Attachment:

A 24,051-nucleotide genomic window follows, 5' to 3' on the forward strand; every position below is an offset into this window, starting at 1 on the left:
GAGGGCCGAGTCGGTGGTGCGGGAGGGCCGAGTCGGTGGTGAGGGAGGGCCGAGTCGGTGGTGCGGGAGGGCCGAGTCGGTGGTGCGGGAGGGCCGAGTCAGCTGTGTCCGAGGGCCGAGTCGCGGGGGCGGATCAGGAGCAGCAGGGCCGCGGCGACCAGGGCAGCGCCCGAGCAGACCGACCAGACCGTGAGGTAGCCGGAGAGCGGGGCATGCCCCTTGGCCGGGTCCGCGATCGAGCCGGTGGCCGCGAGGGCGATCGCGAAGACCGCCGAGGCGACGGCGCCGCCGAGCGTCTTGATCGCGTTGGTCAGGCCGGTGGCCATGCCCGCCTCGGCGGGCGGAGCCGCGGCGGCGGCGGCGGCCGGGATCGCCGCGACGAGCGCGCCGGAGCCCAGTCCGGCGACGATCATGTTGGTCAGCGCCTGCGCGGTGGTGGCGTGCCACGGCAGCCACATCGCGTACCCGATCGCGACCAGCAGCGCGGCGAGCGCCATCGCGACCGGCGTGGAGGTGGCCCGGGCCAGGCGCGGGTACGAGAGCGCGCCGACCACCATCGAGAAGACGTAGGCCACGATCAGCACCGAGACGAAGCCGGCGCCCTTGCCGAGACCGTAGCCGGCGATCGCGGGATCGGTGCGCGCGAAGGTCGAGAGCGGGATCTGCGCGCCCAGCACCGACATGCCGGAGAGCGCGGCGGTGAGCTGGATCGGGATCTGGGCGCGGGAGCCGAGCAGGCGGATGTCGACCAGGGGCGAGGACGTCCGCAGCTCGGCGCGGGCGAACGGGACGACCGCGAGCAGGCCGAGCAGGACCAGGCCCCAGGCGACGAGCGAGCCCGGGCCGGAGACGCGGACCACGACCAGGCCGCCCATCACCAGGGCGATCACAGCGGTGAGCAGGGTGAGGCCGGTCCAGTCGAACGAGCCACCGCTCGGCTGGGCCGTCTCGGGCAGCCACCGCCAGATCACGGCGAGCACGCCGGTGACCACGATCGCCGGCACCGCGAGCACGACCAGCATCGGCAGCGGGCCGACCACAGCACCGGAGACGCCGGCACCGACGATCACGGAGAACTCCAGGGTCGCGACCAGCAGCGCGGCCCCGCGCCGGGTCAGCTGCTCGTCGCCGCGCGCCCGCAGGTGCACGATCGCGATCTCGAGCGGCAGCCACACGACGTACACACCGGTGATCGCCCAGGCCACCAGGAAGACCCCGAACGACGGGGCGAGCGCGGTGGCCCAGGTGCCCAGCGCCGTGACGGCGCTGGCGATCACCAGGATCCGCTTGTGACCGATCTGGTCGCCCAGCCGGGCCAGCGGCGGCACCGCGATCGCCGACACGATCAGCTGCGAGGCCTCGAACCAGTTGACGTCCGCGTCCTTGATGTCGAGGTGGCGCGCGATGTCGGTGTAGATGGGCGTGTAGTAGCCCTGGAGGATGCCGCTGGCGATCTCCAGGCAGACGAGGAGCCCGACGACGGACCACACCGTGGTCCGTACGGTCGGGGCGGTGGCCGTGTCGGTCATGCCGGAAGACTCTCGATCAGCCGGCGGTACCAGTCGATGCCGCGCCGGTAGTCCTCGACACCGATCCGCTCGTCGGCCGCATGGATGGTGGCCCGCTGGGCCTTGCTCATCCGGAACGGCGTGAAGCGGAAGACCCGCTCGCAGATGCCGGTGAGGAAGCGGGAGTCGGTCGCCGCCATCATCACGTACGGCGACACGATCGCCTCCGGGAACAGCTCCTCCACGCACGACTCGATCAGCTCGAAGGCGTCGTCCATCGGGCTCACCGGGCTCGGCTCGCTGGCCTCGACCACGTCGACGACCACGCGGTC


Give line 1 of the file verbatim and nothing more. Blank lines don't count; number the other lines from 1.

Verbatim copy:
A 24,051-nucleotide genomic window follows, 5' to 3' on the forward strand; every position below is an offset into this window, starting at 1 on the left: